"The Java API's grow into a morass of inconsistent and incomprehensible API's, even the most simple things proved to be very complicated.
[...] So let's look at the requirements for today's corporate applications:
- * Handle XML (dynamic data with fluctuating types) well
- * Quickly process text into objects and out of objects
- * Most apps have limited logic consisting mainly of control flow
- * No need for portability beyond Linux/x86 and Windows/x86
- * Very thin veneer over the operating system for system services
- * Tuned for 1-2 processor x86 machines
Given these requirements, Java does not fare very well:
- * XML data is inherently unstructured and it has to be shoehorned into and out of Java, which is a strongly typed language that does not like new types of objects popping into its applications.
- * Java is horrific at processing text since it can't manipulate strings directly.
- * While Java is great for complicated applications, it is not ideally suited for specifying control flow.
- * Java is a magically portable platform, but there is no longer a requirement for portability other than Linux and Windows.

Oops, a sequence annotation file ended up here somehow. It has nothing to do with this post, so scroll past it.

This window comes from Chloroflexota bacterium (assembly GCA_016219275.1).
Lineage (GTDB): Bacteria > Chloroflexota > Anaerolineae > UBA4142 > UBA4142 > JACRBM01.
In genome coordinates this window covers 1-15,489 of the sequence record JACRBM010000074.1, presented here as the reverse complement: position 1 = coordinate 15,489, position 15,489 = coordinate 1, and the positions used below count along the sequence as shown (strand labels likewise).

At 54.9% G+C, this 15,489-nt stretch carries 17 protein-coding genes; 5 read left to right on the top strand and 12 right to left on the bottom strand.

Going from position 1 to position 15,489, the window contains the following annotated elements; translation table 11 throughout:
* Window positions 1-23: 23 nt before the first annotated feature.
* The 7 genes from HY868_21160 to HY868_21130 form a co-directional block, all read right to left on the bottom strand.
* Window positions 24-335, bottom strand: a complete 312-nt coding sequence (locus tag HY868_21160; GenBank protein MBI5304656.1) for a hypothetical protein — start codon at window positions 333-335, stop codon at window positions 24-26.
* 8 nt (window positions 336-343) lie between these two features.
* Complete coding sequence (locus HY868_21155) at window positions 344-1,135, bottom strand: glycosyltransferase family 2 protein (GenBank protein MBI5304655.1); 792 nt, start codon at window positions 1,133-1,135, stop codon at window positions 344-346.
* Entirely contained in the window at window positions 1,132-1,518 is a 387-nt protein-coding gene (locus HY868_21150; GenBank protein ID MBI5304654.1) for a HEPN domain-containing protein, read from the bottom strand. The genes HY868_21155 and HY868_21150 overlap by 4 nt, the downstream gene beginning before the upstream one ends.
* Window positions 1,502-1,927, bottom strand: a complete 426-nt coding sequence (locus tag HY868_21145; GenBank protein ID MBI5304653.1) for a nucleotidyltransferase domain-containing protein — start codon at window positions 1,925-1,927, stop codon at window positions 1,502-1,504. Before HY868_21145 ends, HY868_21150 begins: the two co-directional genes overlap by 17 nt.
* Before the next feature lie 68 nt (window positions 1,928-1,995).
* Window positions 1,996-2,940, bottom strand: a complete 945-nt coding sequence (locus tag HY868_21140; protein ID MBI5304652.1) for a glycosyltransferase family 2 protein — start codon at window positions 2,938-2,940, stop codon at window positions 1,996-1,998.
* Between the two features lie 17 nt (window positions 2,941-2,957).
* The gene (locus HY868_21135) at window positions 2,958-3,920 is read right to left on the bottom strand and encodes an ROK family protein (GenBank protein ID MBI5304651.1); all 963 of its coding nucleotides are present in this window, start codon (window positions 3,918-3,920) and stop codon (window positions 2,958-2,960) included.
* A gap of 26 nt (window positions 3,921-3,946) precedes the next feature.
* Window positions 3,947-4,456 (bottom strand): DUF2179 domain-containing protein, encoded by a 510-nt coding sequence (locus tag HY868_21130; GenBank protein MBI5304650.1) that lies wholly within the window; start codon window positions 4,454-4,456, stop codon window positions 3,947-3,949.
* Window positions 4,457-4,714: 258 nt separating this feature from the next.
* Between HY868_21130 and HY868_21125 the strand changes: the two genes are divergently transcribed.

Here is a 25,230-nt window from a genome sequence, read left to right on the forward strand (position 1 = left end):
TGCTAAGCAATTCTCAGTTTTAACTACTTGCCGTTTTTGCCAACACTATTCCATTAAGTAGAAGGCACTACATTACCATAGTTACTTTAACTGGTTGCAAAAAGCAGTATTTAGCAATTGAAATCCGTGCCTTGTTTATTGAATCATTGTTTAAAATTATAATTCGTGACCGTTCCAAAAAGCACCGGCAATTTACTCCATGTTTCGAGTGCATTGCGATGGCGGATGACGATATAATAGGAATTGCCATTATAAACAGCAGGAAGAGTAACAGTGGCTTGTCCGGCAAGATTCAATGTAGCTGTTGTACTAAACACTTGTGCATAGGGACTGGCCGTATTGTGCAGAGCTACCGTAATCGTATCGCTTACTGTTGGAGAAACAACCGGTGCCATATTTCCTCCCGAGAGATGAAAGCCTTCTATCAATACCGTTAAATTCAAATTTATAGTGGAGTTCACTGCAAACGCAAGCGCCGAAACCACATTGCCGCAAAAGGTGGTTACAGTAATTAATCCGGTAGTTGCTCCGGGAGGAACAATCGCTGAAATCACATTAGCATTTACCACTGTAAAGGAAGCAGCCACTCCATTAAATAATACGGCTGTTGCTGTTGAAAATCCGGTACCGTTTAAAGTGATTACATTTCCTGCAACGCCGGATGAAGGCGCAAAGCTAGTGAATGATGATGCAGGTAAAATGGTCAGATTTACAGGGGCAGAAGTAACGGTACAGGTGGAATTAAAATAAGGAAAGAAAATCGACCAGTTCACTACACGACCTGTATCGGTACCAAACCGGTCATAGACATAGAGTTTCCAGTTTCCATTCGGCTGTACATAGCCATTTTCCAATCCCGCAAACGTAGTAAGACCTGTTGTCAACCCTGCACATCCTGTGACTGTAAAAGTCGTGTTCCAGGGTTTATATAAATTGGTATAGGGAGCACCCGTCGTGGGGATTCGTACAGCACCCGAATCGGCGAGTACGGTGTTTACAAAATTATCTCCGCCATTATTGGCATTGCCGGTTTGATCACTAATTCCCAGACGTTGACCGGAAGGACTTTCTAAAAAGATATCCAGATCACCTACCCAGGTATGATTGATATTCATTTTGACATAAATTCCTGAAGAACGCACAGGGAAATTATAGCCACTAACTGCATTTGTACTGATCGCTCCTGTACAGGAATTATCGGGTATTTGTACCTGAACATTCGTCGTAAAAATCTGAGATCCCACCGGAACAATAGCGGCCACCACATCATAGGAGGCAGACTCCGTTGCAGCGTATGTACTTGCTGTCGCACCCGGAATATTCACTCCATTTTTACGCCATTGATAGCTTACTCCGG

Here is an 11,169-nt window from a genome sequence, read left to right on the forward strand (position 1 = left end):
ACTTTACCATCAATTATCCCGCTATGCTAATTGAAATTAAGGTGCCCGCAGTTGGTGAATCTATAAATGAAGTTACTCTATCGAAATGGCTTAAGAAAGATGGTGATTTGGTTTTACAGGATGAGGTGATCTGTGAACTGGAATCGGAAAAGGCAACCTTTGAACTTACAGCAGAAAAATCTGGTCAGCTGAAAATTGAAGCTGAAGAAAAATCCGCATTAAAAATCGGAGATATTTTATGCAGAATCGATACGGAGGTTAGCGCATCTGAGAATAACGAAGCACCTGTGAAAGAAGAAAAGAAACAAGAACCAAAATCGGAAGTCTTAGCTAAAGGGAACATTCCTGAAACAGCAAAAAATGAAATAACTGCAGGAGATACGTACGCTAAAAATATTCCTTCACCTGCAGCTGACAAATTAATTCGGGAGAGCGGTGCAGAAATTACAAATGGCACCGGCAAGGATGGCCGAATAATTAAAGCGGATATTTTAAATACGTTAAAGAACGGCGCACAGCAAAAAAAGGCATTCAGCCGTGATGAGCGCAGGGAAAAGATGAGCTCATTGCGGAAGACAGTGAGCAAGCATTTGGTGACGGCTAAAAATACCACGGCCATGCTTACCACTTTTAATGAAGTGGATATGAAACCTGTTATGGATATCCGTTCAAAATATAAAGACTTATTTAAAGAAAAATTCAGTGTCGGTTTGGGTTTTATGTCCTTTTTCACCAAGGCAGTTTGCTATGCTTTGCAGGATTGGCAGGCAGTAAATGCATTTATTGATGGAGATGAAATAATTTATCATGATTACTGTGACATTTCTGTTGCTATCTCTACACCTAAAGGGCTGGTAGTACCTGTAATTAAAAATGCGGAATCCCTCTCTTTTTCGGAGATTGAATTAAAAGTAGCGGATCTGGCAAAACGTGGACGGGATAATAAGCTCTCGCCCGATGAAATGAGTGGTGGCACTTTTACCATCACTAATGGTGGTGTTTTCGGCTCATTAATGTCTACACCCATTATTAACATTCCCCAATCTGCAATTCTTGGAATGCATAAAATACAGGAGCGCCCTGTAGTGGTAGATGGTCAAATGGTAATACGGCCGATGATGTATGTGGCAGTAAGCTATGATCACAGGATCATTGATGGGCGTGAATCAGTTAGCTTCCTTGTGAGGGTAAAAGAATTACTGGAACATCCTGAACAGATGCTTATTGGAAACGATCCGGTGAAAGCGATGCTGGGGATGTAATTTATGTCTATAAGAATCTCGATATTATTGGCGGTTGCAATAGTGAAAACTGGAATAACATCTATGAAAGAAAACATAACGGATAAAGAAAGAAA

- * Since there is no longer a portability requirement, developers want only a very thin veneer over operating system services like sockets, while Java provides a huge virtual machine in between the application and the operating system.
- * Most J2EE implementations are tuned for 4-16 processor SMP boxes
So if Java does not meet these requirements, what does? Apparently what is needed is a language/environment that is loosely typed in order to encapsulate XML well and that can efficiently process text. It should be very well suited for specifying control flow. And it should be a thin veneer over the operating system.
Most Linux distribution in fact bundle three such languages, PHP, Python, and Perl."